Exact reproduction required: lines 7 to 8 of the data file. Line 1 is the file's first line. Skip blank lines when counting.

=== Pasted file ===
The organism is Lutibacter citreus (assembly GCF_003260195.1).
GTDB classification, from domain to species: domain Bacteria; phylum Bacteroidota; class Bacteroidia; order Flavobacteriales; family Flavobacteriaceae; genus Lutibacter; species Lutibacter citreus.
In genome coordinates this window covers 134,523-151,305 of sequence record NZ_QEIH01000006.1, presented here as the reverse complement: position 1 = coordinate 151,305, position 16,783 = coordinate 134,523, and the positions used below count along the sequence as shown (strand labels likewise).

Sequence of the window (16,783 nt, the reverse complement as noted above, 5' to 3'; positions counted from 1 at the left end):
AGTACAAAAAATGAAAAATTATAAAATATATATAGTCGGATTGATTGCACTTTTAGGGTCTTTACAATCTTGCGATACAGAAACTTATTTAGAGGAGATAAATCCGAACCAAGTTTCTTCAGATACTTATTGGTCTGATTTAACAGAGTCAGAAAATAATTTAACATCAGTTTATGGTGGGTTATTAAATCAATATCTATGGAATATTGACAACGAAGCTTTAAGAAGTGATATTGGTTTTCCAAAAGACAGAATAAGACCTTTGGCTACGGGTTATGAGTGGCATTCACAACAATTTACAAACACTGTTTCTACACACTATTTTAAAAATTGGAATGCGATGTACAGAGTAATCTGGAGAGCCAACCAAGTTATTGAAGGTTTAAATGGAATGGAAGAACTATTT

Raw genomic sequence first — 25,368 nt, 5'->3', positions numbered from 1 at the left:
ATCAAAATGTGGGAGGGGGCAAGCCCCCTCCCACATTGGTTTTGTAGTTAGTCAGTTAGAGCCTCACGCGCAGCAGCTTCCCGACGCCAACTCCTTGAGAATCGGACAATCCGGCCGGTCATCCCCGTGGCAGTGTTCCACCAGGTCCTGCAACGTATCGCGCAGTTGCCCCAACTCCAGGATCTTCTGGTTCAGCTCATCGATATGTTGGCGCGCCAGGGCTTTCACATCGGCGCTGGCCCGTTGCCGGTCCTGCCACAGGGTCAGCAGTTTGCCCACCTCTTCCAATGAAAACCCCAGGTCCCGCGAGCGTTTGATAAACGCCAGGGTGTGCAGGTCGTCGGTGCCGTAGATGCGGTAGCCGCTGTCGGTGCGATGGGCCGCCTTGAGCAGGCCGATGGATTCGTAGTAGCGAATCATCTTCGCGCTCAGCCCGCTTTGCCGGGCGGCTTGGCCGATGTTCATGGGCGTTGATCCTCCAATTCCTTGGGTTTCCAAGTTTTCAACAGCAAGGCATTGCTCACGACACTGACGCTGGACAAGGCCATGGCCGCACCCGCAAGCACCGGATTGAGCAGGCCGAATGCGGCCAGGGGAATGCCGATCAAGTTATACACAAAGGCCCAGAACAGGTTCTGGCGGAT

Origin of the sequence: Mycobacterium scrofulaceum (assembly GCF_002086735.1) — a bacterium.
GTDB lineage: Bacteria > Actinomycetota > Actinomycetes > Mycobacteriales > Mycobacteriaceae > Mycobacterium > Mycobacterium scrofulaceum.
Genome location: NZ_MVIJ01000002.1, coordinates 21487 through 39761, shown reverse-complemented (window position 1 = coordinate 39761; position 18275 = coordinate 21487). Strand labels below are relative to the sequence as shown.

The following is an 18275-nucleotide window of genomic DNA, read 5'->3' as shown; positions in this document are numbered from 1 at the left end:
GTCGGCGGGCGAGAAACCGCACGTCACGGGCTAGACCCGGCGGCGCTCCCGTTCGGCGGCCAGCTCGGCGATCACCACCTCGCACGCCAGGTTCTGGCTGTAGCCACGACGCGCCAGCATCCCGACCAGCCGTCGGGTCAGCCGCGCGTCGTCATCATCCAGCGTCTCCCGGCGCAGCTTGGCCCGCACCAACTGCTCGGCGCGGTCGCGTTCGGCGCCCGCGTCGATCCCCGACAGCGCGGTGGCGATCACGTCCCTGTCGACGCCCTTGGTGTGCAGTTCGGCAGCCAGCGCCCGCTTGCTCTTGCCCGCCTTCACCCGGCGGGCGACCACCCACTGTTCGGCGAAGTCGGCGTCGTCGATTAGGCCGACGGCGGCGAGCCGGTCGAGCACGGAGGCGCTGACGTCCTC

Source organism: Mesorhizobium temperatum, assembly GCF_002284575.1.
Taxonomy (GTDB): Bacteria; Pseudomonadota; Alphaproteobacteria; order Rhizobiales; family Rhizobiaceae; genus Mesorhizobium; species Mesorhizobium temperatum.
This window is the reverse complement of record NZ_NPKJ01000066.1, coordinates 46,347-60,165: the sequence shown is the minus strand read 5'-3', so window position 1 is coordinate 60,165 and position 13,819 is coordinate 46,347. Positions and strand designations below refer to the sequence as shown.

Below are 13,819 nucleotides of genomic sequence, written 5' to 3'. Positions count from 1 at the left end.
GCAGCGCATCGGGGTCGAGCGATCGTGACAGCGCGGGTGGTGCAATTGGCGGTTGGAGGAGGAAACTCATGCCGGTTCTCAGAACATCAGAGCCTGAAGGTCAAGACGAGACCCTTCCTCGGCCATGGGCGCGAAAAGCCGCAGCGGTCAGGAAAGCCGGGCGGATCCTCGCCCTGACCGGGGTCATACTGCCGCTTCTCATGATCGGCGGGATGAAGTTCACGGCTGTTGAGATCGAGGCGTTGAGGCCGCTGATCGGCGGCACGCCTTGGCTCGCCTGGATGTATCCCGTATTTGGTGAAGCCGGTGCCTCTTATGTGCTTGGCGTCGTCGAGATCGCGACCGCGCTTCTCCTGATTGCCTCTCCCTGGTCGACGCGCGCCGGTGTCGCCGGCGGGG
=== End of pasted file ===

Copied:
ATCAAAATGTGGGAGGGGGCAAGCCCCCTCCCACATTGGTTTTGTAGTTAGTCAGTTAGAGCCTCACGCGCAGCAGCTTCCCGACGCCAACTCCTTGAGAATCGGACAATCCGGCCGGTCATCCCCGTGGCAGTGTTCCACCAGGTCCTGCAACGTATCGCGCAGTTGCCCCAACTCCAGGATCTTCTGGTTCAGCTCATCGATATGTTGGCGCGCCAGGGCTTTCACATCGGCGCTGGCCCGTTGCCGGTCCTGCCACAGGGTCAGCAGTTTGCCCACCTCTTCCAATGAAAACCCCAGGTCCCGCGAGCGTTTGATAAACGCCAGGGTGTGCAGGTCGTCGGTGCCGTAGATGCGGTAGCCGCTGTCGGTGCGATGGGCCGCCTTGAGCAGGCCGATGGATTCGTAGTAGCGAATCATCTTCGCGCTCAGCCCGCTTTGCCGGGCGGCTTGGCCGATGTTCATGGGCGTTGATCCTCCAATTCCTTGGGTTTCCAAGTTTTCAACAGCAAGGCATTGCTCACGACACTGACGCTGGACAAGGCCATGGCCGCACCCGCAAGCACCGGATTGAGCAGGCCGAATGCGGCCAGGGGAATGCCGATCAAGTTATACACAAAGGCCCAGAACAGGTTCTGGCGGAT

Origin of the sequence: Mycobacterium scrofulaceum (assembly GCF_002086735.1) — a bacterium.